Leslie Haynes QC, the President of the Barbados Bar Association, is whining in the Nation about how tough it is to be a lawyer these days when the public over-reacts to a few bad apples.
Our message for Mr. Hayes:
Everyone understands a few bad apples in any profession – it is the Bar Association’s long and sordid history of excusing thefts, covering up for the “old boys’ network” and failing to protect the interests of citizens that has the public concerned.
Oh for sure, the Bar Association has lately paraded a few crooked lawyers in public or before the courts, but that’s nothing compared to decades of the Disciplinary Committee going easy on their fellow lawyers and even welcoming them back with open arms after a few months “suspension” – while the lives of their victims are destroyed.
Let’s review a few stories and then open up the discussion, shall we?
“It has now been clearly established that the Barbados Bar Association does not consider it a big deal for a lawyer to steal $130,000 as long as the lawyer returns the money when caught. According to the Disciplinary Committee of the Barbados Bar Association, a simple reprimand is a suitable penalty.
No disbarment. No criminal charges. No Jail.”
“Attorney Balfour Layne and all the big-name lawyers of Disciplinary Committee of the Barbados Bar Association didn’t know the law – which is pretty pathetic by any standard…”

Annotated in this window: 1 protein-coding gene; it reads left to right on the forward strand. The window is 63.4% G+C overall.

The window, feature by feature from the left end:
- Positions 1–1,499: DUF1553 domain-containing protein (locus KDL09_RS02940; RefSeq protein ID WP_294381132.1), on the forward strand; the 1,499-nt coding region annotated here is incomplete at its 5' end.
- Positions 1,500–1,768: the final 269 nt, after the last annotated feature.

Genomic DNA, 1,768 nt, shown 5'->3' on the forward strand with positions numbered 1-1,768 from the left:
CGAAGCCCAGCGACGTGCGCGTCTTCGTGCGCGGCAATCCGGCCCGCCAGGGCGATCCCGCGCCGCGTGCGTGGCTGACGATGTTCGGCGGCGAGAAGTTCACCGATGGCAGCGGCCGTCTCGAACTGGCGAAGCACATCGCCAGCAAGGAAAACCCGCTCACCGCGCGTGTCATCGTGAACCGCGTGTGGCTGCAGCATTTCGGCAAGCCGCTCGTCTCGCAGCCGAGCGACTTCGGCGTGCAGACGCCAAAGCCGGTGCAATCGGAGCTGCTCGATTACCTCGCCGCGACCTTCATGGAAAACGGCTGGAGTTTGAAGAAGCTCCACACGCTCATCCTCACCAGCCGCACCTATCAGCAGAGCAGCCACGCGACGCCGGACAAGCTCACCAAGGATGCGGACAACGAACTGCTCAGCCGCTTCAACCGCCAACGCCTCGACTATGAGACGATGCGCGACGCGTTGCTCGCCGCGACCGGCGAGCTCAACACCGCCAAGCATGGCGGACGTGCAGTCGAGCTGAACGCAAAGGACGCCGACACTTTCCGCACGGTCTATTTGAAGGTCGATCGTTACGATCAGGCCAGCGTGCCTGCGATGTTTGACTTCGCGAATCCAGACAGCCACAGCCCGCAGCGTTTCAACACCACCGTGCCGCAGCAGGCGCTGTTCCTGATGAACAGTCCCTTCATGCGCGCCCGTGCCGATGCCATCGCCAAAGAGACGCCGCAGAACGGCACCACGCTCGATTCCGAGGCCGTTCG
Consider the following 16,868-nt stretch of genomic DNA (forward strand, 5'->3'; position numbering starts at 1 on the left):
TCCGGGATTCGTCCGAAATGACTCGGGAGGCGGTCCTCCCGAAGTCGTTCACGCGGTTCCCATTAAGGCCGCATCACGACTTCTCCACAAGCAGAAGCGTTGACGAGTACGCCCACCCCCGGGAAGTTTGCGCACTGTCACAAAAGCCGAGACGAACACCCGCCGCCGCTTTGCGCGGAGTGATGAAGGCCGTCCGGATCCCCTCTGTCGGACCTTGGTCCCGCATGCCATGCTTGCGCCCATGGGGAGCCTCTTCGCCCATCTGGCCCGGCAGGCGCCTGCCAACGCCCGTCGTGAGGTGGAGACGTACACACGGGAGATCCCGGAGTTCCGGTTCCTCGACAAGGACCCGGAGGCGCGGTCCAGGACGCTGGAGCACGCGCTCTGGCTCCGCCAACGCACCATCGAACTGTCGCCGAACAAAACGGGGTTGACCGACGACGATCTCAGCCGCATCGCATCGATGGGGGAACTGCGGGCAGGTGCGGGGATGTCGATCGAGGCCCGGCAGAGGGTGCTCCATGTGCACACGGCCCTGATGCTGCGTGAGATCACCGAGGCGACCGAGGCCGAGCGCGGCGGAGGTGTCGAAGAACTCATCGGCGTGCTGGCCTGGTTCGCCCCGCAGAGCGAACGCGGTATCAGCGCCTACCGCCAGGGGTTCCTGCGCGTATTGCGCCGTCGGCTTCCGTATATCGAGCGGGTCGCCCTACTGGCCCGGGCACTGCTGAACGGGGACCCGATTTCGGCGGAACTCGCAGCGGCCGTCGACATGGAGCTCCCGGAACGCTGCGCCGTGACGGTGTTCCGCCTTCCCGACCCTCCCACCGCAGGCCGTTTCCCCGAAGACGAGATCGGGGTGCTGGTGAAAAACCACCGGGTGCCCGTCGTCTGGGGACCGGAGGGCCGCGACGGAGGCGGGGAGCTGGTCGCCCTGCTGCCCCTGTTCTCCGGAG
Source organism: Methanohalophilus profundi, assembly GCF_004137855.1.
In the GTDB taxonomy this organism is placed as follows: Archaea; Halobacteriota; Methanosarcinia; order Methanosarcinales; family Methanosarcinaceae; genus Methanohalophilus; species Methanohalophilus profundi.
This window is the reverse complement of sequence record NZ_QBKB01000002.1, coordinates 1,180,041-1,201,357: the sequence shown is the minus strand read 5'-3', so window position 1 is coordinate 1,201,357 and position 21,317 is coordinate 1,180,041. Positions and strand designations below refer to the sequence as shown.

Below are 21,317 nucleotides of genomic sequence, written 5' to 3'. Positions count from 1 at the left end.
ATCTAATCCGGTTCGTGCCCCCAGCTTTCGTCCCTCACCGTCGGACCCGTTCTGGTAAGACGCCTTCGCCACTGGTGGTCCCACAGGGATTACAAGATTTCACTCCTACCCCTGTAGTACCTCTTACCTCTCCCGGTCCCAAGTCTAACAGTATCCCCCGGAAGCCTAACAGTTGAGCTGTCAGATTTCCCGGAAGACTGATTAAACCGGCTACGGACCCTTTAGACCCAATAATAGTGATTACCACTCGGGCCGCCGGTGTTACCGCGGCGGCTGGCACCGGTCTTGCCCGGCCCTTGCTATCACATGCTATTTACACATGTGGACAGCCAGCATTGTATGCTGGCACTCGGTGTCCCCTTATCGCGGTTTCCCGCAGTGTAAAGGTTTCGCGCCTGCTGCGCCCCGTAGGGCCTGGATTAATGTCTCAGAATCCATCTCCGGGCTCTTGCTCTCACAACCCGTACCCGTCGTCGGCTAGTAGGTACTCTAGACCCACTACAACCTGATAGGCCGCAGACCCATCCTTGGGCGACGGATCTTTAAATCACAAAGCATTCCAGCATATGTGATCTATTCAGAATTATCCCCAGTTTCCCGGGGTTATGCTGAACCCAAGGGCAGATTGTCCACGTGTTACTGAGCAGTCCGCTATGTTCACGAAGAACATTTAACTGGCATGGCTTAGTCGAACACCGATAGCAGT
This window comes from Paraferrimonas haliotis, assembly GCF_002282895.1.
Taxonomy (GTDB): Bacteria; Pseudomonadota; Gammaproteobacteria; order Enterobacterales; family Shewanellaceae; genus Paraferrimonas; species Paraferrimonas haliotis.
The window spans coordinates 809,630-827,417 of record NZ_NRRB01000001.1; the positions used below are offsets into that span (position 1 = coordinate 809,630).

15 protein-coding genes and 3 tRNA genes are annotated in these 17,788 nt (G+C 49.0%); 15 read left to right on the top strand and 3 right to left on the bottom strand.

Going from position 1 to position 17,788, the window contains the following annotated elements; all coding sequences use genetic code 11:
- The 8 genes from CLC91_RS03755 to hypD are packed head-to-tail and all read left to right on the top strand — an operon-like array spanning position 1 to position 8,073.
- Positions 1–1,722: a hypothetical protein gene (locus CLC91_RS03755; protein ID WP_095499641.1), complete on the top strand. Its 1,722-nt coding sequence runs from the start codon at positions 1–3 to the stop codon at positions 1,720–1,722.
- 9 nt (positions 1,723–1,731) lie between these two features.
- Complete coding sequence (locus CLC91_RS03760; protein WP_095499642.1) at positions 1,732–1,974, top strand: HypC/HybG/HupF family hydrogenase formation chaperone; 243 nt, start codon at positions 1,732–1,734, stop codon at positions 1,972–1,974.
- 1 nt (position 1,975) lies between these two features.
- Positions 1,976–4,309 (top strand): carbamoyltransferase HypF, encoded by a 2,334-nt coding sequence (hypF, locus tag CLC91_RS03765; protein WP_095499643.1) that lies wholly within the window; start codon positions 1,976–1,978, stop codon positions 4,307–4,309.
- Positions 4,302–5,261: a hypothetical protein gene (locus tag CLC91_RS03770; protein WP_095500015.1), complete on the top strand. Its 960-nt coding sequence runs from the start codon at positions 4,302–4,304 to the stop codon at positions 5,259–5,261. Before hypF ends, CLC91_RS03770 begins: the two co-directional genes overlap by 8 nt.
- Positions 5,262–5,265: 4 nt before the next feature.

“According to our friend at BGR, it is mostly foreign nationals who are taking crooked Bajan lawyers to court. Is this an indication that crooked Bajan lawyers target mostly foreigners – or that foreigners are more likely to be respected and protected by the police and courts than domestic victims?”
“Folks were recently surprised to read in the Nation News that a crooked Barbados lawyer had actually been criminally charged with stealing from clients. Usually the Barbados Bar Association does everything it can to “handle” such situations internally. By processing complaints of theft through the so-called disciplinary committee, the lawyers make sure that their own kind don’t get hurt too badly…”
“True to form, the old boys’ network reluctantly imposed only a nine-month suspension on a Barbados lawyer who was caught stealing $150,000 of client’s money from his “trust” account. Just to put this in perspective, anywhere in the civilized world a lawyer could expect a year or two in jail and permanent disbarment for similar activities. Not so in Barbados where the legal profession is apparently happy to accept Mortimer Clarke back into its welcoming arms after he has a little vacation. (”Pity you had a client complain, Morty old chap. We’ll have to make a show of it for a few months. Hope you understand.”)…”